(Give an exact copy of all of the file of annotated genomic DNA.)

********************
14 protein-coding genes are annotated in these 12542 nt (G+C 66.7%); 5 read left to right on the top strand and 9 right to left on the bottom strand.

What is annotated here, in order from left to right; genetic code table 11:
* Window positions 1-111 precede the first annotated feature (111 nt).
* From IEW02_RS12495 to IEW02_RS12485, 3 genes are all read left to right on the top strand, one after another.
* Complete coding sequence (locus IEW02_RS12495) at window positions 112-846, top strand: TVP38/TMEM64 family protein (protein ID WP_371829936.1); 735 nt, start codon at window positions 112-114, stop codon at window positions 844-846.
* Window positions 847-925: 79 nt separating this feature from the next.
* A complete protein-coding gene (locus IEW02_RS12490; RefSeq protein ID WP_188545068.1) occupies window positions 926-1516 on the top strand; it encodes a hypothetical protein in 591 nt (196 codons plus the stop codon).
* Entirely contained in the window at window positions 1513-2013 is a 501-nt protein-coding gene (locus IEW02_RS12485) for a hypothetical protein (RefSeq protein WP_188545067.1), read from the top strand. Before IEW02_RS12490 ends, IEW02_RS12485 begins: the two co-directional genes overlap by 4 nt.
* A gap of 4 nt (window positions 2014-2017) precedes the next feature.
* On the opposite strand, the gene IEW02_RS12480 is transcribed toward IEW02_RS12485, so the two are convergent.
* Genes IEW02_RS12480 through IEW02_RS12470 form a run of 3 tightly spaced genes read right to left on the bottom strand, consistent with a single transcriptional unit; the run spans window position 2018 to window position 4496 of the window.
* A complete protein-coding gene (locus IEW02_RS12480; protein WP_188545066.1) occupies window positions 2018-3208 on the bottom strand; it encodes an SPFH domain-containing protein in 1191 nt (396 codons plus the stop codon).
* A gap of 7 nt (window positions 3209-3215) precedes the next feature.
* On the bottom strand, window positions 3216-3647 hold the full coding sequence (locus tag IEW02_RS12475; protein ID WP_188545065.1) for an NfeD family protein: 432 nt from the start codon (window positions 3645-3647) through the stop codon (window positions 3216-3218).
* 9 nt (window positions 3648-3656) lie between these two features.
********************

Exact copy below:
14 protein-coding genes are annotated in these 12542 nt (G+C 66.7%); 5 read left to right on the top strand and 9 right to left on the bottom strand.

What is annotated here, in order from left to right; genetic code table 11:
* Window positions 1-111 precede the first annotated feature (111 nt).
* From IEW02_RS12495 to IEW02_RS12485, 3 genes are all read left to right on the top strand, one after another.
* Complete coding sequence (locus IEW02_RS12495) at window positions 112-846, top strand: TVP38/TMEM64 family protein (protein ID WP_371829936.1); 735 nt, start codon at window positions 112-114, stop codon at window positions 844-846.
* Window positions 847-925: 79 nt separating this feature from the next.
* A complete protein-coding gene (locus IEW02_RS12490; RefSeq protein ID WP_188545068.1) occupies window positions 926-1516 on the top strand; it encodes a hypothetical protein in 591 nt (196 codons plus the stop codon).
* Entirely contained in the window at window positions 1513-2013 is a 501-nt protein-coding gene (locus IEW02_RS12485) for a hypothetical protein (RefSeq protein WP_188545067.1), read from the top strand. Before IEW02_RS12490 ends, IEW02_RS12485 begins: the two co-directional genes overlap by 4 nt.
* A gap of 4 nt (window positions 2014-2017) precedes the next feature.
* On the opposite strand, the gene IEW02_RS12480 is transcribed toward IEW02_RS12485, so the two are convergent.
* Genes IEW02_RS12480 through IEW02_RS12470 form a run of 3 tightly spaced genes read right to left on the bottom strand, consistent with a single transcriptional unit; the run spans window position 2018 to window position 4496 of the window.
* A complete protein-coding gene (locus IEW02_RS12480; protein WP_188545066.1) occupies window positions 2018-3208 on the bottom strand; it encodes an SPFH domain-containing protein in 1191 nt (396 codons plus the stop codon).
* A gap of 7 nt (window positions 3209-3215) precedes the next feature.
* On the bottom strand, window positions 3216-3647 hold the full coding sequence (locus tag IEW02_RS12475; protein ID WP_188545065.1) for an NfeD family protein: 432 nt from the start codon (window positions 3645-3647) through the stop codon (window positions 3216-3218).
* 9 nt (window positions 3648-3656) lie between these two features.